Effects of Fluid Volume of Resuscitation Following Induction of Hemorrhagic Shock
D M Cox, C Koeller, D Tadaki
D M Cox, C Koeller, D Tadaki. Effects of Fluid Volume of Resuscitation Following Induction of Hemorrhagic Shock. The Internet Journal of Veterinary Medicine. 2019 Volume 16 Number 1.
One standard of resuscitation while using fluids to resuscitate for hemorrhagic shock is the infusion of three times lost blood volume (LBV) with crystalloid fluids. During a rat hemorrhage study, hematuria was observed after infusion of 3 times lost blood volume of crystalloids, indicating possible over-perfusion. It was hypothesized that infusion of a lower rate would ameliorate this effect and improve outcomes. In this study, shock was induced by performing a controlled bleed of approximately 40% blood loss in two groups of study rats (each n=5), and resuscitated them with normal saline. One group was resuscitated with an infusion of 1.5 times LBV and the other with 3 times LBV. The results did not support the hypothesis, as both groups (n=5) had a similar mortality rate, although the cause of death was different in each group. The rats infused with 3 times LBV died of complications relating to overperfusion, and those infused with 1.5 times LBV died of complications relating to hemorrhage. This likely indicates that an ideal reperfusion volume of crystalloid solution lies somewhere between 1.5 and 3 times LBV.
Traumatic hemorrhage is the leading cause of preventable death in both civilian and military settings. (Champion HR, 2003). The American College of Surgeons (ACS) has established 4 classes of hemorrhage:
- Class I Hemorrhage involves up to 15% of blood volume. There is typically no change in vital signs and fluid resuscitation is not usually necessary.
- Class II Hemorrhage involves 15-30% of total blood volume. A patient is often tachycardic (rapid heart beat) with a reduction in the difference between the systolic and diastolic blood pressures. The body attempts to compensate with peripheral vasoconstriction. Skin may start to look pale and be cool to the touch. The patient may exhibit slight changes in behavior. Volume resuscitation with crystalloids (normal saline solution or Lactated Ringer's solution) is all that is typically required. Blood transfusion is not usually required.
- Class III Hemorrhage involves loss of 30-40% of circulating blood volume. The patient's blood pressure drops, the heart rate increases, peripheral hypo-perfusion (shock) with diminished capillary refill occurs, and the mental status worsens. Fluid resuscitation with crystalloid and blood transfusion are usually necessary.
- Class IV Hemorrhage involves loss of >40% of circulating blood volume. The limit of the body's compensation is reached and aggressive resuscitation is required to prevent death.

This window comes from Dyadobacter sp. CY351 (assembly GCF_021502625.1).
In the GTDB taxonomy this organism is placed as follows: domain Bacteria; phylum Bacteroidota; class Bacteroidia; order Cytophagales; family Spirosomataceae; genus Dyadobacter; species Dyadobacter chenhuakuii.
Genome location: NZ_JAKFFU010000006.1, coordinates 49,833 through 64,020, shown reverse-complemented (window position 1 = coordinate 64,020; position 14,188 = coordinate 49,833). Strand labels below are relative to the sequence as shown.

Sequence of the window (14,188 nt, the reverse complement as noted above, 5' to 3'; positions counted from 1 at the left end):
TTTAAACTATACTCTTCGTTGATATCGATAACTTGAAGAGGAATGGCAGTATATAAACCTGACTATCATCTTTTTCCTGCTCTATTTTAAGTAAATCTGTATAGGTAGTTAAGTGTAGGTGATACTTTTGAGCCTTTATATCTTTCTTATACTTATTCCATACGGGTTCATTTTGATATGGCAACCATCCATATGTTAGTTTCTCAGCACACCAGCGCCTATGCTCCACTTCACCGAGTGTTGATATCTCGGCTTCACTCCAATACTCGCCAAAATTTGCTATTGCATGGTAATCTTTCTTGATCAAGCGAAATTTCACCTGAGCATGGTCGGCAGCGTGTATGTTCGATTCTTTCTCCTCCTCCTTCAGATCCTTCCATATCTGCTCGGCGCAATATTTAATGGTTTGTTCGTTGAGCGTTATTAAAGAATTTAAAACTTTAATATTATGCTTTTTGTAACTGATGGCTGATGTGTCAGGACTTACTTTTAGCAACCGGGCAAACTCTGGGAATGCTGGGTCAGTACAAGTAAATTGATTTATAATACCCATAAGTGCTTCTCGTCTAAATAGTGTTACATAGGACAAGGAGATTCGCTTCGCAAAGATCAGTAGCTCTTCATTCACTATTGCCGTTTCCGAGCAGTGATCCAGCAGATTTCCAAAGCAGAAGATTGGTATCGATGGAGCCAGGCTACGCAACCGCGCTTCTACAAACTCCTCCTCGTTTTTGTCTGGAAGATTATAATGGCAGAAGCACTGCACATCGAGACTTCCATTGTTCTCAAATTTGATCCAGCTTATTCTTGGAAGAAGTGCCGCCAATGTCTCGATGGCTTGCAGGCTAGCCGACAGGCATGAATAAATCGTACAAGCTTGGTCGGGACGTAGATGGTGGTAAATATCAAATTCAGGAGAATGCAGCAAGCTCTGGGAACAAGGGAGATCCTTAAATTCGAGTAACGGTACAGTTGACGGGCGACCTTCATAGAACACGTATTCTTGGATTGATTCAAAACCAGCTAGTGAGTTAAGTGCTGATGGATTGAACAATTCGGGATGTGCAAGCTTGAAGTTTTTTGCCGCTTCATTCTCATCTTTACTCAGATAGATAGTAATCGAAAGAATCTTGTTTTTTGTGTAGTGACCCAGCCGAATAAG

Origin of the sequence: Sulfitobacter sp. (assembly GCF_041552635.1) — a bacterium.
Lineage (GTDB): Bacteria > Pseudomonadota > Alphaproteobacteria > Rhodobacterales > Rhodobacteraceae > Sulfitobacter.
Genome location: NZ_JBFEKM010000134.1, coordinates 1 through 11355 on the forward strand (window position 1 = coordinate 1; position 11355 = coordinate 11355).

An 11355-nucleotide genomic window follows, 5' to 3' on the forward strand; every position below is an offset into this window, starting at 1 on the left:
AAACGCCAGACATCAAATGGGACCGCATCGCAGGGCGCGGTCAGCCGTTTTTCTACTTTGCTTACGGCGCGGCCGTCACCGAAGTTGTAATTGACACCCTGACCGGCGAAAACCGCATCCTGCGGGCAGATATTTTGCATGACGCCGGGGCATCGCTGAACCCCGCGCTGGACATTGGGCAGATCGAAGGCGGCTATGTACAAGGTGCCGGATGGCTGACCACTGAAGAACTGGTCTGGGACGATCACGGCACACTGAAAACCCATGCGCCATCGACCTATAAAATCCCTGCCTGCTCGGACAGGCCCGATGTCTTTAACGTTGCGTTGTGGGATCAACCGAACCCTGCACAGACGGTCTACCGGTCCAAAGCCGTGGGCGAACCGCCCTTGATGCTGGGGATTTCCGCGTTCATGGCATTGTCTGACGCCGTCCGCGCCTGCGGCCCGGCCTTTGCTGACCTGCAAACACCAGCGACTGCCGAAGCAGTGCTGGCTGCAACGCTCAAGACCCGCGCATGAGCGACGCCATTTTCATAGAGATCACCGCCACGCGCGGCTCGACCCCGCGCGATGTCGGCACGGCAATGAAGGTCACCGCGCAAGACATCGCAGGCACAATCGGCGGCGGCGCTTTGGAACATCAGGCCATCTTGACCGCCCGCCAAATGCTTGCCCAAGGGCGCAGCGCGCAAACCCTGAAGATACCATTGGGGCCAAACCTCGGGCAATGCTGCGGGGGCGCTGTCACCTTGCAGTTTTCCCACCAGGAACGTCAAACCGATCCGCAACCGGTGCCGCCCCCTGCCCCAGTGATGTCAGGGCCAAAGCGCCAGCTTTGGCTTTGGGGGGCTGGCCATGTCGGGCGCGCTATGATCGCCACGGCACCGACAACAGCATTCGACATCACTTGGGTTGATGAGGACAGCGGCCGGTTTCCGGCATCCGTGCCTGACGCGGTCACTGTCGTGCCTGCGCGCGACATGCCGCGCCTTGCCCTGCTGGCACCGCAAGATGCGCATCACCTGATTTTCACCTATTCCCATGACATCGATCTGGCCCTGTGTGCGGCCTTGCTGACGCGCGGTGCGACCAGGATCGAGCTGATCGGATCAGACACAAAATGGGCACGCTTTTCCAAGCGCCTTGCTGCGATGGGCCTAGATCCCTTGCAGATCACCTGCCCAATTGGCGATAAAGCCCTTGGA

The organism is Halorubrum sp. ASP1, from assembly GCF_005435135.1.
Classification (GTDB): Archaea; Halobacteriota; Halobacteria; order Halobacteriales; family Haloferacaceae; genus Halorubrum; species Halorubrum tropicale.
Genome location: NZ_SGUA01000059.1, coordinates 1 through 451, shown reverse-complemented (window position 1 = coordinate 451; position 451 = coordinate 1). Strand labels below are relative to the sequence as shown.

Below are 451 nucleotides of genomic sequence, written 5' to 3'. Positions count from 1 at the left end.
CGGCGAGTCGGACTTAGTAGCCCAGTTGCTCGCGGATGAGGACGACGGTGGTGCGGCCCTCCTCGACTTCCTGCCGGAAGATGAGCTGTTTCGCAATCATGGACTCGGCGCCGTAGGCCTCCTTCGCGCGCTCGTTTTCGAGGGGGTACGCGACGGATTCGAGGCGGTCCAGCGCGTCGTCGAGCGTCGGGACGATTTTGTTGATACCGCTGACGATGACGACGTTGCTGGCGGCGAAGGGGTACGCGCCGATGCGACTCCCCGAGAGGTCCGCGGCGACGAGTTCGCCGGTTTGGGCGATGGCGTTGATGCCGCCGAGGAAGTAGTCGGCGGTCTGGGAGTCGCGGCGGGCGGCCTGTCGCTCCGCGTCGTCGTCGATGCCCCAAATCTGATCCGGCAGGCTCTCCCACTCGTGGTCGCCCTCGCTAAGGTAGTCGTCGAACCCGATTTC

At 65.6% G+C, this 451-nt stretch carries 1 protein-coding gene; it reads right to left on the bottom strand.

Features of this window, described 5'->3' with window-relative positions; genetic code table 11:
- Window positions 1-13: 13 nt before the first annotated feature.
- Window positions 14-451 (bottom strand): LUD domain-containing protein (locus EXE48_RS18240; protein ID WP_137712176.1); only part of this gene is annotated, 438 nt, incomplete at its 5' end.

(American College of Surgeons Committee on Trauma, 2018)
ATLS Guidelines refer to the “3-to-1 rule,” which refers to the fact that patients in hemorrhagic shock can require up to 300 mL of crystalloid for every 100 mL of blood loss. (American College of Surgeons, 2008) This rule of thumb grew out of observations made during the Vietnam war that showed that patients in prolonged hemorrhagic hypotension required isotonic crystalloid infusion of two to three times the estimated volume of blood loss in order to survive. (Krausz, 2006) Application of this rule should be tempered by the knowledge that volume replacement needs to be be adjusted to the patient’s response to therapy, not just their initial classification. (American College of Surgeons, 2008)
Veterinary literature recommends treating shock with crystalloids based on the animal’s weight in kg and species (90 ml/kg for a dog, 55 ml/kg for a cat – no data found for rodents). (DiBartola, 2000) Other therapies exist (Hildebrand, 2013) (Rasmussen KC, 2016), however the original intent of this study was to explore the treatment of hemorrhage / shock with the infusion of 3 times lost blood volume of crystalloid solution.
The initial resuscitation of moderate/severe hemorrhagic shock includes the administration of isotonic crystalloids, colloids, or blood products to increase the blood volume to allow the circulatory system to deliver the remaining blood to the organs and tissues. Toward this end, both crystalloids and colloids replace the volume of blood lost, but provide no other support. For Class III hemorrhage, the ACS recommends a crystalloid (Lactated Ringers solution (LRS), normal saline (NS) etc.) and blood (American College of Surgeons Committee on Trauma, 2018). Tactical Combat Casualty Care (TCCC) guidelines for resuscitation of shock recommend resuscitation fluids to be given in descending order of preference: whole blood; plasma, red blood cells (RBC’s) and platelets in a 1:1:1 ratio; plasma and RBC’s in a 1:1 ratio; plasma or RBC’s alone; Hextend; and crystalloid (Lactated Ringer’s or Plasma-Lyte A) (National Association of Emergency Medical Technicians (NAEMT), 2018).